5 March 2021 - 1 min read

A report and a toolbox to promote data exchange in France

On December 23, 2020 got published the Report promoting a French Public Data Policy from of Eric Bothorel, member of French Parliament, in association with Stéphanie Combes, head of Health Data Hub, and Renaud Vedel, French Coordinator for AI. The document expressed many recommendations which are consistent with the global dynamic towards building data policies and frameworks to support the circulation of data across reliable and orchestrated ecosystems.

 

We are witnessing the multiplication of this type of initiatives and regulations, such as the Data Governance Act, GAIA-X, the Japan Data Exchange, the World Economic Forum Global Future Council on Data Policy, the Data Exchange Association (DXA). For their proper implementation, the report recommended the creation of interconnected cross-sector data hubs, which ensure the interoperability of data circulating between them.

 

The report also highlighted sectoral initiatives: Agdatahub for agriculture (read our case study), Numalim for food, Apidae for tourism and Alliance Culture Data for cultural and creation productions. They deployed Europe-wide data ecosystems, each bringing together public and private stakeholders. These initiatives have to serve as inspiring and pioneer precedents to set up data ecosystems in other sectors.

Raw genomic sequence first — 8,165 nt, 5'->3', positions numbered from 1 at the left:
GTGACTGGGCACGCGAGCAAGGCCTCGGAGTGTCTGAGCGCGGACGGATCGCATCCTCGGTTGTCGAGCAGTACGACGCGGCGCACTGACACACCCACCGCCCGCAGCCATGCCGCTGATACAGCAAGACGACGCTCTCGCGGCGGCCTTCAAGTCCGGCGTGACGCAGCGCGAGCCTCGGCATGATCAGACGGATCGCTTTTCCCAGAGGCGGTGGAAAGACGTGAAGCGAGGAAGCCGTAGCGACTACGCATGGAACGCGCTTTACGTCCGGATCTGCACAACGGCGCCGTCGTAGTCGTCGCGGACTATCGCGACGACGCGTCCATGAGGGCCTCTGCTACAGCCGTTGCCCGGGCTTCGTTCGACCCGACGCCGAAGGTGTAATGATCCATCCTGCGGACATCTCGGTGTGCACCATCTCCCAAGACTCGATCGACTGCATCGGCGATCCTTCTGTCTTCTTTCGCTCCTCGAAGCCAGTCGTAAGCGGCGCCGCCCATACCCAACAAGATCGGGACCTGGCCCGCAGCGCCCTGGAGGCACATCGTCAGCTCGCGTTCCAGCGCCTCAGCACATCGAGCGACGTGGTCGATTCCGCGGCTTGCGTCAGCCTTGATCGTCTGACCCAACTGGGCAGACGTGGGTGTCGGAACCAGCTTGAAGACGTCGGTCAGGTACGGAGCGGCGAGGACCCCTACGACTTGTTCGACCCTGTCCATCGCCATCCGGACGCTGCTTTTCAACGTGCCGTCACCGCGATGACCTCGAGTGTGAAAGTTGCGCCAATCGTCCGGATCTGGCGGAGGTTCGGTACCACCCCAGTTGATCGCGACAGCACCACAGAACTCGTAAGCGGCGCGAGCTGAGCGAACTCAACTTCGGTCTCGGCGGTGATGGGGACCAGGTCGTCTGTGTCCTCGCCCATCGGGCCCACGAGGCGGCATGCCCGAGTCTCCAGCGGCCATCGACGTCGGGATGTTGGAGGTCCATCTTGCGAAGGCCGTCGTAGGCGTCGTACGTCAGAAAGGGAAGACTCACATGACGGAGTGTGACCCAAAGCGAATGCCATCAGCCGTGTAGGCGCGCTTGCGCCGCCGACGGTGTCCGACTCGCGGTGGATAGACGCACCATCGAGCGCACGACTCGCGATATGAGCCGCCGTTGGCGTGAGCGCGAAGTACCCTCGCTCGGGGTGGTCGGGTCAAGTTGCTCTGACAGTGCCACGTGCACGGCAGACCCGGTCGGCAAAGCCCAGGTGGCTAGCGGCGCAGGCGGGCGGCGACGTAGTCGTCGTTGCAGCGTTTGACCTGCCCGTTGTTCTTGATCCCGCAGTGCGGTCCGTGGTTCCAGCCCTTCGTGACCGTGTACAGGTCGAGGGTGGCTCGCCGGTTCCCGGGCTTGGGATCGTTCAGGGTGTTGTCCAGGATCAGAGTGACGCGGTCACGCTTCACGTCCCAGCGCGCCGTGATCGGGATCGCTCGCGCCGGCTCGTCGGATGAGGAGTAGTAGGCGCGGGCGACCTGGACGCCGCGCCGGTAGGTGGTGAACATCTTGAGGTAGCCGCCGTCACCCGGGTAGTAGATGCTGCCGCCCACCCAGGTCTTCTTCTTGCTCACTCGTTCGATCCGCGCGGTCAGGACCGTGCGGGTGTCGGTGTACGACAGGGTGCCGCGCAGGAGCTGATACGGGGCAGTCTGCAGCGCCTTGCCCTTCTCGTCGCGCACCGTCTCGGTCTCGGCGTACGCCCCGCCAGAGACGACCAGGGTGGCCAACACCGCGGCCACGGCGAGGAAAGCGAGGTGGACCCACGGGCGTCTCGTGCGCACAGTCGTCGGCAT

In the same spirit, the Banque des Territoires - the French public organization that offers consulting and finance solutions in the form of loans and investment for the development of the national territory - released early January 2021 a toolbox to help local governments take their part in the data economy. These documents provided guidance on data strategies, data management, and detailed contractual best practices. There is a strong willingness to go beyond open data as data from the private sector needs to "meet and dialogue with" data from the public sector in order to contribute to the greater societal good. This requires a secure environment because public and private data answer to different legal and economic logic.

 

The conclusions of the Bothorel report and the toolbox published by the Banque des Territoires point out an urgent need to develop trusted infrastructures to encourage the circulation and exchange of data. At the same time, they show a promising future for the implementation of these trusted data exchange infrastructures at the national level.

 

 

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